Week 3 Update

As you guys noticed in my last post, week two flew by. Well, week three flew by pretty quickly as well. I gained another pound this past week, which tells me something is off. Even with working out almost every day and calorie restriction, I have been gaining weight. This tells me that something in this equation is not working for my body. For those of you who have been following the 30-day challenge, you might remember the second week I switched to a lower calorie limit. I found myself hungrier more often, feeling as if I didn’t have as much energy, and not feeling as motivated at this lower limit. Due to these reactions and the weight gain, I have decided to try the final week of the challenge back at the higher calorie limit. The higher limit is what ActivTrax calculates for me with a goal of losing a pound a week, instead of and pound and a half (which was the plan I was on for week two and three).

Additionally, when I started the challenge I set the time of my resistance training routines for 25-35 minutes. I was finding that these plans the system was generating were not long enough or intense enough for me. Since I was already at an advanced setting, to increase intensity I needed to increase the allowed time for my workout. I changed to 35-45 minutes and have found my workouts to be more challenging and fulfilling. I will be leaving the workout times the same for the final week.

One thing that I find hard to remember but am constantly reminded of is that no plan is one size fits all. We are all very different in our metabolisms, body styles, bone structures, genetics, hormones, lifestyles, tastes, etc. Thinking one person’s methods are going to work for you is usually not the case. It is great to get ideas from others and try a lot of different things, but ultimately you have to find the routine that fits your needs and your body to see the results you want. While I’m discouraged about my weight gain, I will not let it ruin me. I will take this final week to tweak my plan and hopefully see better results. What if that doesn’t work? I will keep trying. Something has to work to help me achieve my specific goals, but I have to find that specific formula and so do you. Don’t get discouraged if one method doesn’t work. Keep trying, stay positive, and be kind to yourself. Being happy and enjoying life is the overall end goal, so don’t let the little things rip you apart. I’ve learned a lot of great things about the ActivTrax system through this challenge and am happy I tried it, no matter the outcome at the end of week four (although I do hope it is a better week results wise).

Week 1 Update & Revelations

Getting set up with ActivTrax, one of the advantages I always talk about with my clients is the highly customizable nature of the program. To start the program, your wellness coach will discuss the F.I.T.T.R principles with you and decide which settings are best for your personal goals. What is F.I.T.T.R?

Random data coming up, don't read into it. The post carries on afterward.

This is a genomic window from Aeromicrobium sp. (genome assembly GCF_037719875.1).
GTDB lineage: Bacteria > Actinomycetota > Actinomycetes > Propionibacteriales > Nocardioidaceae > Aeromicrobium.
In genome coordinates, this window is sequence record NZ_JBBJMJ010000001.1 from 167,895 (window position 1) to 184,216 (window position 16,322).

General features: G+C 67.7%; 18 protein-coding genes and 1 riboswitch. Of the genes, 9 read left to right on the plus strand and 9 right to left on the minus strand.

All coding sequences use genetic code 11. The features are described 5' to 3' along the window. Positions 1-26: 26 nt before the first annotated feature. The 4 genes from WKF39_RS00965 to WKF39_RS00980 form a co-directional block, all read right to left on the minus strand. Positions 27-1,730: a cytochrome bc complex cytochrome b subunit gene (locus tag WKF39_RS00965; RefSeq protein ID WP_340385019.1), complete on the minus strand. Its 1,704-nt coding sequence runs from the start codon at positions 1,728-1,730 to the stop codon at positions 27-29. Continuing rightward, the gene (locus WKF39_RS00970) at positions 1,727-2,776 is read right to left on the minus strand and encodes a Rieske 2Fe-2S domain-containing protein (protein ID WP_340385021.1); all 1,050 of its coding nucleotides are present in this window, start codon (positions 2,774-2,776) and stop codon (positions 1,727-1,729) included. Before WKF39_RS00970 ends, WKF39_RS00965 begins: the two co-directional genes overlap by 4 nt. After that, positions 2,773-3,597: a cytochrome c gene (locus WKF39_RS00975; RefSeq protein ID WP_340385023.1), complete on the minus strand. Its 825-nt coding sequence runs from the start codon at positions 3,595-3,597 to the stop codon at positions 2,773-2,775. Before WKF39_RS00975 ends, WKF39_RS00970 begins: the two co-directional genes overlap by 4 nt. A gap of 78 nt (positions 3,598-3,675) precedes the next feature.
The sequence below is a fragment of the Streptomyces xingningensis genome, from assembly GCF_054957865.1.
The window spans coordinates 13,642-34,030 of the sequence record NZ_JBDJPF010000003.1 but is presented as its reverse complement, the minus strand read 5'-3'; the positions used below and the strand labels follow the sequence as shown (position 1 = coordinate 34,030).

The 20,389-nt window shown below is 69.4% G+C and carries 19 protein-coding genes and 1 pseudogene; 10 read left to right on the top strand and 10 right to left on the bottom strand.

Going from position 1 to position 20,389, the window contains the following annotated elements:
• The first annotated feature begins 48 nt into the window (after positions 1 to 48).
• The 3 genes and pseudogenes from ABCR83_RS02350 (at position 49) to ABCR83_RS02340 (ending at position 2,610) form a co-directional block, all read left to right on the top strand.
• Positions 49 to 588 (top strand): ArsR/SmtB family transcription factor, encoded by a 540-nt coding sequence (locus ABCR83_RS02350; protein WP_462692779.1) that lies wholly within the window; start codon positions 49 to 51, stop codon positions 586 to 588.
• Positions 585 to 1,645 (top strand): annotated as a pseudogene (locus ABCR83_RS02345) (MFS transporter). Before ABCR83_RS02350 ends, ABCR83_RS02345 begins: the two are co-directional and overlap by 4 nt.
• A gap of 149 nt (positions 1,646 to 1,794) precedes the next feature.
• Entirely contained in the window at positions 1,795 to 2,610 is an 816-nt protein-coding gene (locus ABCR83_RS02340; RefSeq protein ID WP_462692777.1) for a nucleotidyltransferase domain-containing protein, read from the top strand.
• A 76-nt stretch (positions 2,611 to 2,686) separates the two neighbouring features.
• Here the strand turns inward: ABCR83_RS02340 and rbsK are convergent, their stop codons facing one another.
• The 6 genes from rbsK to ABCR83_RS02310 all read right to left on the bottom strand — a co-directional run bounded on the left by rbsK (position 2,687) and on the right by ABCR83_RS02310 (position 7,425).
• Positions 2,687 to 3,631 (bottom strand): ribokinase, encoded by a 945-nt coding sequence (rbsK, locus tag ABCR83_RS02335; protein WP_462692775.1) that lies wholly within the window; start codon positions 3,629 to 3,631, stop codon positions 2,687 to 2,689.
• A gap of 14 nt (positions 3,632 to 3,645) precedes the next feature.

F – Frequency. How many days per week do you want to perform strength training exercises?

I – Intensity. How intense do you want each workout to be?

T – Training Type. Which muscle groups are you wanting to work and how often? Do you want to do full body exercises or set a specific muscle split?

T – Time. Approximately how long do you want each workout to take you?

R – Results. What are your overall results desired?


My starting F.I.T.T.R matrix was as follows:

F –  5 days or more

I – High intensity

T – Isolated muscle groups (with a training frequency of 5 days or more per week, this is one of the only options for me. It is important to remember that muscle groups need 24-48 hours of rest between training sessions, so your frequency will determine what kinds of options you have for training type.)

T – 25-35 minutes of resistance training (with warm-up, abs, and cardio this should make the overall workout time about 1 hour – 1 hour and 15 minutes)

R – Weight loss and toning

One of the things I learned from the first week of ActivTrax was that the workouts, while set as high intensity, were not intense enough for me. One way to make workouts more intense is to watch the rest time between sets. It is not unusual to hear that you should be resting for a full minute between sets, but for the purpose of weight loss I only rest for 30 seconds between sets. Even with this adjustment, I did not feel that the workouts were as intense as I desired. This week I will be changing the time component of my workouts in the system to allow it to give me slightly longer workouts. Changing the time allowed will increase the intensity and the amount of exercises or sets the system gives me. The ease of changing your settings in ActivTrax is another positive about the system. At any point if you need to change a setting, restrict an exercise, or complete a new strength assessment, these are variables that can be easily changed on your own or with your assigned wellness coach.